I looked at Nacho. The rear seat was missing, the heater was balanced on its side, and the battery and inverter were delicately stacked on top of one another to power the Dremel tool, which was sitting next to a half-cut hole in the floor. Tools, wires, tubing, and tape were all stacked on the counters, and the various cabinets and storage boxes were all open and disheveled. Nacho wasn’t going anywhere.
With Nacho down for the count, Sheena and I put on our only clean clothes.
“Hey Sheena, what does business smart mean?”
“I don’t know.”
“Do you think these sandals are business smart?”
“Uh, probably not. Maybe you should wear your running shoes.”
Once we were business smart in our jeans and semi-clean, slightly wrinkled shirts and tennis shoes, we loaded up with our friends Seb and Soizic into Lavern’s hippie bus and lurched and sputtered onto the freeway.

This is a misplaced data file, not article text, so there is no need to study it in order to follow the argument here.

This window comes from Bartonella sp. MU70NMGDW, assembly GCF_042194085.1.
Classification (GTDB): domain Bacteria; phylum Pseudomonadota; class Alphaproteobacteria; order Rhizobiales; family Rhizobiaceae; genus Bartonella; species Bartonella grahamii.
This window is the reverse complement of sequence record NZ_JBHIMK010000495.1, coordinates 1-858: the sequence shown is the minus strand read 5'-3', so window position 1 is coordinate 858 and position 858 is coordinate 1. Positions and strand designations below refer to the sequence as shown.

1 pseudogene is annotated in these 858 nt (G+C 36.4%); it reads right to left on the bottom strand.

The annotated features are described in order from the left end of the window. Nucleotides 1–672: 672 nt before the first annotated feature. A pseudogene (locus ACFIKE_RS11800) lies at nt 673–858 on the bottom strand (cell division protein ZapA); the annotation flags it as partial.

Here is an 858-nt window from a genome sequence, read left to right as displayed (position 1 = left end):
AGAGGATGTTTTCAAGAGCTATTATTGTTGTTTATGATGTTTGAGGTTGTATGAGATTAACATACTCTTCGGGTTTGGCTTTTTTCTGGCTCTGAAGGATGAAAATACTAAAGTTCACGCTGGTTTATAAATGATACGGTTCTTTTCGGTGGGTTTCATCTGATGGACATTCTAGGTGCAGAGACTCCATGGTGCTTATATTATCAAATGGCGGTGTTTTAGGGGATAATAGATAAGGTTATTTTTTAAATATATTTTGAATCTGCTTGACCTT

Sure enough, near the IKEA Stephen waited for us on the side of the freeway, and then pulled out in front of us to lead the way to Studio 16. When we arrived the parking lot was full of old Volkswagen Beetles. We parked and were led to some tents where the cast and crew were eating Indian food. We settled in, filled our plates, and sat around looking business smart. Just then it began to rain, and soon it became a downpour.
While we ate, sheltered under the tents, we were brought up to speed. For this episode of The Apprentice, two teams had created marketing campaigns to promote the new Volkswagen Beetle. We would be in the audience, and would watch the teams present their commercials to some executives from Volkswagen, including a guy named Simon who apparently designed the new Beetle.